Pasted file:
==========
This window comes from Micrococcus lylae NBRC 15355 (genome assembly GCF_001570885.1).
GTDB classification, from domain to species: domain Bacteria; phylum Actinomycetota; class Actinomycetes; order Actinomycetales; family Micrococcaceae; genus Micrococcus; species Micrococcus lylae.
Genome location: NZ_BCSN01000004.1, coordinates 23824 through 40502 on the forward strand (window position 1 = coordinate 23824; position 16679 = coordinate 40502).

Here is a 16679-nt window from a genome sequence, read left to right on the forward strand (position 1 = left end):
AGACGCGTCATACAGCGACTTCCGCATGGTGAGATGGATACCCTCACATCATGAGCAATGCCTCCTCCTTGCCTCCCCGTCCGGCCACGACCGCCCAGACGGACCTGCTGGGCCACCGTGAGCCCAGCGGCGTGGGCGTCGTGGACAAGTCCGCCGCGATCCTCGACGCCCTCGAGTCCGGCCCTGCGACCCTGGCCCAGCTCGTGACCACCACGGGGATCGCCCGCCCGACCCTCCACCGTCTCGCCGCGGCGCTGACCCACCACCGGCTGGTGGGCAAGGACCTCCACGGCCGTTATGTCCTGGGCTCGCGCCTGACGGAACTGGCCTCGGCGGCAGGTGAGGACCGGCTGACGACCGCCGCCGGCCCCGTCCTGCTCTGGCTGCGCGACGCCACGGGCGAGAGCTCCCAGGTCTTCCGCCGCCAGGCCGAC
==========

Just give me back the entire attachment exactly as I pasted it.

This window comes from Micrococcus lylae NBRC 15355 (genome assembly GCF_001570885.1).
GTDB classification, from domain to species: domain Bacteria; phylum Actinomycetota; class Actinomycetes; order Actinomycetales; family Micrococcaceae; genus Micrococcus; species Micrococcus lylae.
Genome location: NZ_BCSN01000004.1, coordinates 23824 through 40502 on the forward strand (window position 1 = coordinate 23824; position 16679 = coordinate 40502).

Here is a 16679-nt window from a genome sequence, read left to right on the forward strand (position 1 = left end):
AGACGCGTCATACAGCGACTTCCGCATGGTGAGATGGATACCCTCACATCATGAGCAATGCCTCCTCCTTGCCTCCCCGTCCGGCCACGACCGCCCAGACGGACCTGCTGGGCCACCGTGAGCCCAGCGGCGTGGGCGTCGTGGACAAGTCCGCCGCGATCCTCGACGCCCTCGAGTCCGGCCCTGCGACCCTGGCCCAGCTCGTGACCACCACGGGGATCGCCCGCCCGACCCTCCACCGTCTCGCCGCGGCGCTGACCCACCACCGGCTGGTGGGCAAGGACCTCCACGGCCGTTATGTCCTGGGCTCGCGCCTGACGGAACTGGCCTCGGCGGCAGGTGAGGACCGGCTGACGACCGCCGCCGGCCCCGTCCTGCTCTGGCTGCGCGACGCCACGGGCGAGAGCTCCCAGGTCTTCCGCCGCCAGGCCGAC